We Regret to Inform You. Ariel Kaplan. Young adult/Contemporary. 2018. 352 pages. 4 stars.
The thing no one tells you about hitting bottom is that you don’t actually know when it happens.
I received an Advanced Reader’s Copy in exchange for an honest review.
Mischa Abramavicius is a walking, talking, top-scoring, perfectly well-rounded college application in human form. So when she’s rejected not only by the Ivies, but her loathsome safety school, she is shocked and devastated. All the sacrifices her mother made to send her to prep school, the late nights cramming for tests, the blatantly resume-padding extracurriculars (read: Students for Sober Driving) … all that for nothing.
As Mischa grapples with the prospect of an increasingly uncertain future, she questions how this could have happened in the first place. Is it possible that her transcript was hacked? With the help of her best friend and sometimes crush, Nate, and a group of eccentric techies known as “The Ophelia Syndicate,” Mischa launches an investigation that will shake the quiet community of Blanchard Prep to its stately brick foundations.
“It’s not desperate,” he said, “to make yourself happy.”
Finally, a contemporary I did not DNF! I’ve been super skeptical with contemporary books due to the fact that I haven’t genuinely liked one in a long time. Although We Regret to Inform You is technically also a mystery, I classify it more as a coming of age contemporary story because the mystery aspect was only minor (but super exciting!)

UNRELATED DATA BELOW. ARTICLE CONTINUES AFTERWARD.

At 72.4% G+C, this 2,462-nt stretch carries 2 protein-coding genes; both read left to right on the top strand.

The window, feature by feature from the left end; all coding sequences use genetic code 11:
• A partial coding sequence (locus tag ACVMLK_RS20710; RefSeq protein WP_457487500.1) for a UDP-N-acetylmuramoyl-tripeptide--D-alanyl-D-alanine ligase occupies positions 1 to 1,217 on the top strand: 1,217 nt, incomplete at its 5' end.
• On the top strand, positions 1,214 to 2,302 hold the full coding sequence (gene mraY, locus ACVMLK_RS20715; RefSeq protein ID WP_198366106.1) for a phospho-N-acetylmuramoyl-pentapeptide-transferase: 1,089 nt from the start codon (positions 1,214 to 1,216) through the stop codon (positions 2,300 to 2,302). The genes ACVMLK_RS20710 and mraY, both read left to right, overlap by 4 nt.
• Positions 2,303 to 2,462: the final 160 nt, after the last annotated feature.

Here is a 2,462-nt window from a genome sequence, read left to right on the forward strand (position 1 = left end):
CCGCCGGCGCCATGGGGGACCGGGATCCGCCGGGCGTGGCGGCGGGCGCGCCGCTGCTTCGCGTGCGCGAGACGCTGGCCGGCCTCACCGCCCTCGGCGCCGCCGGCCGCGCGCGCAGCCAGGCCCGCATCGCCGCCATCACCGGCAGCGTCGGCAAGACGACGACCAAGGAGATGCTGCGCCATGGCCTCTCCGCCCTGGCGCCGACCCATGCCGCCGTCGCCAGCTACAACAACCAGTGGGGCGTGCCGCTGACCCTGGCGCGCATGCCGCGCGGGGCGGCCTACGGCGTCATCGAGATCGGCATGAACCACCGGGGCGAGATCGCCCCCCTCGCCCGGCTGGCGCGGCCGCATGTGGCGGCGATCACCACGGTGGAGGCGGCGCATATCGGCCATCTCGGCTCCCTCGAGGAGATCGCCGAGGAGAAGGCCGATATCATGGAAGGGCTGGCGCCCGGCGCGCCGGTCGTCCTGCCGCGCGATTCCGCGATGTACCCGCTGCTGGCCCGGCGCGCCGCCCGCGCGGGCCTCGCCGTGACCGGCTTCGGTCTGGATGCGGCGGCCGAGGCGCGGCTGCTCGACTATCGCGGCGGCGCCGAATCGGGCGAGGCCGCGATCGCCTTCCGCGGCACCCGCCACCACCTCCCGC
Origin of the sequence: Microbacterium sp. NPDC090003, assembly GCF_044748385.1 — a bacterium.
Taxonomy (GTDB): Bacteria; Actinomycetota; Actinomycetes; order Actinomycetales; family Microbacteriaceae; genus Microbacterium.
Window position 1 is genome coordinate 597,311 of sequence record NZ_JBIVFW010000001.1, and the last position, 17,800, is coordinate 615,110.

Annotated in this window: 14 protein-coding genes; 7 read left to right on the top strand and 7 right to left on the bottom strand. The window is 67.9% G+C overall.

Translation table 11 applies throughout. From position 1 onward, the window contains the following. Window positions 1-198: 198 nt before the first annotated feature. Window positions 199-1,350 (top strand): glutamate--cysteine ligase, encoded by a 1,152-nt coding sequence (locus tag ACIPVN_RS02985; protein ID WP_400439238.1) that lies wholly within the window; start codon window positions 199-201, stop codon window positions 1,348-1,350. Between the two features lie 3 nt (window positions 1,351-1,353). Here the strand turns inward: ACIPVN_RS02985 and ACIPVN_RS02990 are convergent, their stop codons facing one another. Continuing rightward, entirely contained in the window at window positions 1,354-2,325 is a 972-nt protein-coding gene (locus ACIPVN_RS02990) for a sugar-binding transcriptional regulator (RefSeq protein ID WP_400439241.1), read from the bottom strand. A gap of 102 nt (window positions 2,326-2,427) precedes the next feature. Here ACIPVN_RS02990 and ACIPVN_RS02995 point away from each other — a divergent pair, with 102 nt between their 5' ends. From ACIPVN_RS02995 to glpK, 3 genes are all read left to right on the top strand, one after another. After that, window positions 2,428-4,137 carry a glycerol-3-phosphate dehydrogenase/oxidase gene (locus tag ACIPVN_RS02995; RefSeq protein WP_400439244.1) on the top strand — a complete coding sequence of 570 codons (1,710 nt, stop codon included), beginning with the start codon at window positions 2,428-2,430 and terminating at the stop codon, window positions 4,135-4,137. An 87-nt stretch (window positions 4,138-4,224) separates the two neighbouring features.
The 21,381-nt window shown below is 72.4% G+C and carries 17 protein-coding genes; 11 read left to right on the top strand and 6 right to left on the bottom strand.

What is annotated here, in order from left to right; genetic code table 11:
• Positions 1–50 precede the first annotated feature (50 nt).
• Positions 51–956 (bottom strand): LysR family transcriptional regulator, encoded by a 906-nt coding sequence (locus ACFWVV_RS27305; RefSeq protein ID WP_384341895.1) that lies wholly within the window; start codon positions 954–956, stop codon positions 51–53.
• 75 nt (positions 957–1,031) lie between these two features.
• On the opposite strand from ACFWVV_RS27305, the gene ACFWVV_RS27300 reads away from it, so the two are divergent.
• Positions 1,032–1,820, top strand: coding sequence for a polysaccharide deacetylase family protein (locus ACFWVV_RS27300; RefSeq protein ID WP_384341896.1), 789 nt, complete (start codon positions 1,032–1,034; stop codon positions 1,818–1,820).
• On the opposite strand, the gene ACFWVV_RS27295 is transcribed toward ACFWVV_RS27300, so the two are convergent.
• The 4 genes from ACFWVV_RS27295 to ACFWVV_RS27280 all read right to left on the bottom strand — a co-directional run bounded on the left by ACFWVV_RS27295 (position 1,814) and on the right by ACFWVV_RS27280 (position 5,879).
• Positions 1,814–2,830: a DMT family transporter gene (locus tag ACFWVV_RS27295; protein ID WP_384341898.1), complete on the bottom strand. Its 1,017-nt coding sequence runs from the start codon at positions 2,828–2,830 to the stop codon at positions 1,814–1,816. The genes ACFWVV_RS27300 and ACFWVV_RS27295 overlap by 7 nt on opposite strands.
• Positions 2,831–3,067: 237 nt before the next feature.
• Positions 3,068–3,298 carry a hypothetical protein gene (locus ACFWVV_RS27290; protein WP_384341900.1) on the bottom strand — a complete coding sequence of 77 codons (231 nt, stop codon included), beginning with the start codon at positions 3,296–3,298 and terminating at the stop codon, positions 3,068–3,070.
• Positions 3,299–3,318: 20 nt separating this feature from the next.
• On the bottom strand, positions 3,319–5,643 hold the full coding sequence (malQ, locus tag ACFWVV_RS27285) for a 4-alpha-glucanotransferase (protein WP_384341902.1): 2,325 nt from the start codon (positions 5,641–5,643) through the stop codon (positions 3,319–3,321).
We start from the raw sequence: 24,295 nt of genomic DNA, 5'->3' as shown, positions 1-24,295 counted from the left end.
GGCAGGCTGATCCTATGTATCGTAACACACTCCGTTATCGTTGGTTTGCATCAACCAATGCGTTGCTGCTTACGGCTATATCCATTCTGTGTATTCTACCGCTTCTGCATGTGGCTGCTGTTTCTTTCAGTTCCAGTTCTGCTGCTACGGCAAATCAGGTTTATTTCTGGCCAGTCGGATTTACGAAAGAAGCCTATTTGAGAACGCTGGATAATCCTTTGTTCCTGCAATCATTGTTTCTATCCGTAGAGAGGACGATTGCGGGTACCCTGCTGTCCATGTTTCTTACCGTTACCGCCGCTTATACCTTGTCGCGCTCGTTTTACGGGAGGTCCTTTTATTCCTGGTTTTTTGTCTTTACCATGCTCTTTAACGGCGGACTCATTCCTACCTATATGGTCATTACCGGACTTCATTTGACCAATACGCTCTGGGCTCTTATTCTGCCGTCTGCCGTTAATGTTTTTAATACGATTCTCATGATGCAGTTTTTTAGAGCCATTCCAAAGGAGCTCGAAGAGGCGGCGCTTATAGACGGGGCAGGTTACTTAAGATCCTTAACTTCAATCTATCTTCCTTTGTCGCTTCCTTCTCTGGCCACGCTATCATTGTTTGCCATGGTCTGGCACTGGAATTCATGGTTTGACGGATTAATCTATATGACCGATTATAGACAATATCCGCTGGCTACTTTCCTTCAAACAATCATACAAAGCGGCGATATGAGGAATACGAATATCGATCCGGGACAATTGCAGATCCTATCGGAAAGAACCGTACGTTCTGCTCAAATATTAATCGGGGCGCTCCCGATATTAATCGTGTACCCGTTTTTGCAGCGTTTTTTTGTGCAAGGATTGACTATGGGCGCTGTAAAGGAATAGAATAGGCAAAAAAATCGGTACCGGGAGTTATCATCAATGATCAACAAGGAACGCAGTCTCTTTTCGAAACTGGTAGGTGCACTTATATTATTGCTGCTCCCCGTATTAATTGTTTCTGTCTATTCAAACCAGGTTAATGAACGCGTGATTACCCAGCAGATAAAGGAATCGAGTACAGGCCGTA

We read the story of Mischa, an overachiever at the top of her class, who gets into 0 colleges she applied to. That’s right. Zero. Nada. None. Even her “safety school” rejected her and it’s safe to say that it’s definitely odd for a topnotcher’s college applications to be rejected. There can only be one answer: sabotage.
On top of figuring out who might be behind this, Mischa is also trying to figure out where she’s going to go and what she’s gonna do in the meantime. Her mom is expecting a college for her daughter to go to. Her friends are asking where she got accepted. Mischa herself is questioning her identity since her entire high school life has been all about getting into a good college.
I like the realistic tone of the story, the kind of existential crisis a high school senior goes through when college admission are released. It brought me back to the days when I applied for college. Even if it was 4 years ago, I remember the experience alongside reading the story of Mischa. I’m under the assumption that I’ve outgrown high school stories (see: Wrong in All the Right Ways), but I would make an exception for this one! I really liked it and I was pleasantly surprised. 4 stars!
*My copy was provided by #bookwormsuniteph! It was one of the free books I got in my registration kit.